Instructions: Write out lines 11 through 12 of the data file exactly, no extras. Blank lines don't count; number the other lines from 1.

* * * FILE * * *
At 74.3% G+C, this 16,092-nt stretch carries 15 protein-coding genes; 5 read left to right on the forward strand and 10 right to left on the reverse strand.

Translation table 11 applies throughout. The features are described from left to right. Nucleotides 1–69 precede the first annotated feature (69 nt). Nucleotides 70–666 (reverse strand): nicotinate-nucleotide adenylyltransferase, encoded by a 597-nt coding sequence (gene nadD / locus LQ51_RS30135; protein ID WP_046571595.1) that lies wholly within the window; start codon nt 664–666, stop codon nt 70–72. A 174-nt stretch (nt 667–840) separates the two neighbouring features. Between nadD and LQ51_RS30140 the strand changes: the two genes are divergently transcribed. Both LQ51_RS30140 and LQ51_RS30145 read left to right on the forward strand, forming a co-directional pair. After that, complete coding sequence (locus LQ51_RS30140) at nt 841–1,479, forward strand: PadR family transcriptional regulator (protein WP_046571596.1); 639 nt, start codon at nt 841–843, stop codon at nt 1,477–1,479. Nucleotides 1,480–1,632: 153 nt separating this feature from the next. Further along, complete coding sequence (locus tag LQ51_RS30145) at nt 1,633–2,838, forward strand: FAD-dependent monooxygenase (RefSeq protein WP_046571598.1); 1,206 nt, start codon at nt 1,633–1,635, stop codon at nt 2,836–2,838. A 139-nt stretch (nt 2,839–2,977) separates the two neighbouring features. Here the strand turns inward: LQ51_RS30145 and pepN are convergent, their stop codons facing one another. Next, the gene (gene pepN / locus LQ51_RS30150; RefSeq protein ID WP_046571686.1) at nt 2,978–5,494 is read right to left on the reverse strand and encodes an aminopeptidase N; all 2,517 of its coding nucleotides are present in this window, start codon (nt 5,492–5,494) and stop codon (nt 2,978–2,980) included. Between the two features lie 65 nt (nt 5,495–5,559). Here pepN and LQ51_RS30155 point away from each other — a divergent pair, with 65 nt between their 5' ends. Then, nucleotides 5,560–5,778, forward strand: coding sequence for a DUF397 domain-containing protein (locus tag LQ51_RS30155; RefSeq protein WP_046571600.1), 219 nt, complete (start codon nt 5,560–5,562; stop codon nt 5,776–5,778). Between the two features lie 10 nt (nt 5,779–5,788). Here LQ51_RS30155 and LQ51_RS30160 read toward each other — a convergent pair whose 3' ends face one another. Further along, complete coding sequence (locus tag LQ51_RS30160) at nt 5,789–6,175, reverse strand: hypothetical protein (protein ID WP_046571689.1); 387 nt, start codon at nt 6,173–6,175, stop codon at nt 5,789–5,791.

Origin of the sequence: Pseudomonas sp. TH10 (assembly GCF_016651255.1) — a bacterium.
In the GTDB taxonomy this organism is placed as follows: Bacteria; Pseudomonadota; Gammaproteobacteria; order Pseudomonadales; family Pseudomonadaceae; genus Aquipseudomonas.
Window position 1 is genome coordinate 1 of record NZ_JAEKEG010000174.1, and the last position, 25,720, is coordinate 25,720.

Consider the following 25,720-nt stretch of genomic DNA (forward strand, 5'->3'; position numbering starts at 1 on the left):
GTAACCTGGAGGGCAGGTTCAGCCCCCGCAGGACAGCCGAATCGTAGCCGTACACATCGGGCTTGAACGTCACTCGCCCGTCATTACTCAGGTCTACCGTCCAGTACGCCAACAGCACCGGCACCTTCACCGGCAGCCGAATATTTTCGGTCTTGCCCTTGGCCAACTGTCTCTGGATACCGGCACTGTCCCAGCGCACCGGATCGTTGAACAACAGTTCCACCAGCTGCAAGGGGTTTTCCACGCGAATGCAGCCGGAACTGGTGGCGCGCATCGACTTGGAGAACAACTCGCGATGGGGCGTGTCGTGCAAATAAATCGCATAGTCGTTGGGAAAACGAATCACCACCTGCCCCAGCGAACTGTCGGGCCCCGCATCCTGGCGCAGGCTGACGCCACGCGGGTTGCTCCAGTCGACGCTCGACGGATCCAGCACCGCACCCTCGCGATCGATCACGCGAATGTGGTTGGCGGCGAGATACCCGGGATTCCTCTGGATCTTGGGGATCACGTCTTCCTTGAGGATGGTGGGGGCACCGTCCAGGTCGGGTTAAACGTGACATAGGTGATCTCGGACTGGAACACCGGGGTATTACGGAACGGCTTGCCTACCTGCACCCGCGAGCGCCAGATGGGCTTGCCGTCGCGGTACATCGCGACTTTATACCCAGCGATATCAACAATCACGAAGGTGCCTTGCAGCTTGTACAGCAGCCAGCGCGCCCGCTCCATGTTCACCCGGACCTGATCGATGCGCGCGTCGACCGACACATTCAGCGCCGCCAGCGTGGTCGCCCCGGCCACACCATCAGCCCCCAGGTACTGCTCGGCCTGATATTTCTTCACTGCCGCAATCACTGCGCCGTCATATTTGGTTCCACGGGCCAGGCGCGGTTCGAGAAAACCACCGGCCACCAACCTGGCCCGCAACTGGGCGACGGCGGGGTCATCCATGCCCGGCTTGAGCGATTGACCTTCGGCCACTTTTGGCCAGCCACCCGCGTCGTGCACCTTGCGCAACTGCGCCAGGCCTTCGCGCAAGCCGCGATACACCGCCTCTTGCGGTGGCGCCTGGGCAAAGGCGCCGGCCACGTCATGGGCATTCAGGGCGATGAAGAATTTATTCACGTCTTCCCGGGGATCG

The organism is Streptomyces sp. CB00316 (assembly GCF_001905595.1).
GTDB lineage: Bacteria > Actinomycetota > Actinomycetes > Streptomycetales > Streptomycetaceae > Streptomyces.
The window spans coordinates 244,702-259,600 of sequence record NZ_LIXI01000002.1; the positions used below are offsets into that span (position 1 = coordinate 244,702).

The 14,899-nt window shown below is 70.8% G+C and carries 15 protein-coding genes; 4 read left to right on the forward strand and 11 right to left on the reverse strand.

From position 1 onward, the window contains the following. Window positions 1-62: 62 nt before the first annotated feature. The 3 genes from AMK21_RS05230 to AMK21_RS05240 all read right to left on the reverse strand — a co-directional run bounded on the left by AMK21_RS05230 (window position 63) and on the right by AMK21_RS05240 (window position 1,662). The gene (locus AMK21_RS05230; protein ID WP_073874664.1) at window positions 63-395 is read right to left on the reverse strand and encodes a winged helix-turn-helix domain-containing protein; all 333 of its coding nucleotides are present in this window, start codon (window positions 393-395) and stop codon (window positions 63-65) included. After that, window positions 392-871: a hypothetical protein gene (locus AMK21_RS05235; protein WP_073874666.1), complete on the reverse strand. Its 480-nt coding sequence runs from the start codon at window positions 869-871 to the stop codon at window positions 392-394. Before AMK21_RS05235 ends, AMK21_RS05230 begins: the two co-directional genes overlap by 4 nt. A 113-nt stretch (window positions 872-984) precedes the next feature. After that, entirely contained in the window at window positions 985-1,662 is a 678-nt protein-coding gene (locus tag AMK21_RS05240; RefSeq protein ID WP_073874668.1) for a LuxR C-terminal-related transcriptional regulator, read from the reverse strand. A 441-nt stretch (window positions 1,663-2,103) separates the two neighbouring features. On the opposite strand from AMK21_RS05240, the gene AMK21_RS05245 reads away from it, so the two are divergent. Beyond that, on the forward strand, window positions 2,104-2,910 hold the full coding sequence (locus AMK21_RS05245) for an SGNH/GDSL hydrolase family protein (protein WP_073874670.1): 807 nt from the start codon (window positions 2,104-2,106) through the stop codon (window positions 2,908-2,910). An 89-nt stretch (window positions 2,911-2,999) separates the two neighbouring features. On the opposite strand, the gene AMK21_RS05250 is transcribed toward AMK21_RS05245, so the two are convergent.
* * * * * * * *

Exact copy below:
The 14,899-nt window shown below is 70.8% G+C and carries 15 protein-coding genes; 4 read left to right on the forward strand and 11 right to left on the reverse strand.

From position 1 onward, the window contains the following. Window positions 1-62: 62 nt before the first annotated feature. The 3 genes from AMK21_RS05230 to AMK21_RS05240 all read right to left on the reverse strand — a co-directional run bounded on the left by AMK21_RS05230 (window position 63) and on the right by AMK21_RS05240 (window position 1,662). The gene (locus AMK21_RS05230; protein ID WP_073874664.1) at window positions 63-395 is read right to left on the reverse strand and encodes a winged helix-turn-helix domain-containing protein; all 333 of its coding nucleotides are present in this window, start codon (window positions 393-395) and stop codon (window positions 63-65) included. After that, window positions 392-871: a hypothetical protein gene (locus AMK21_RS05235; protein WP_073874666.1), complete on the reverse strand. Its 480-nt coding sequence runs from the start codon at window positions 869-871 to the stop codon at window positions 392-394. Before AMK21_RS05235 ends, AMK21_RS05230 begins: the two co-directional genes overlap by 4 nt. A 113-nt stretch (window positions 872-984) precedes the next feature. After that, entirely contained in the window at window positions 985-1,662 is a 678-nt protein-coding gene (locus tag AMK21_RS05240; RefSeq protein ID WP_073874668.1) for a LuxR C-terminal-related transcriptional regulator, read from the reverse strand. A 441-nt stretch (window positions 1,663-2,103) separates the two neighbouring features. On the opposite strand from AMK21_RS05240, the gene AMK21_RS05245 reads away from it, so the two are divergent. Beyond that, on the forward strand, window positions 2,104-2,910 hold the full coding sequence (locus AMK21_RS05245) for an SGNH/GDSL hydrolase family protein (protein WP_073874670.1): 807 nt from the start codon (window positions 2,104-2,106) through the stop codon (window positions 2,908-2,910). An 89-nt stretch (window positions 2,911-2,999) separates the two neighbouring features. On the opposite strand, the gene AMK21_RS05250 is transcribed toward AMK21_RS05245, so the two are convergent.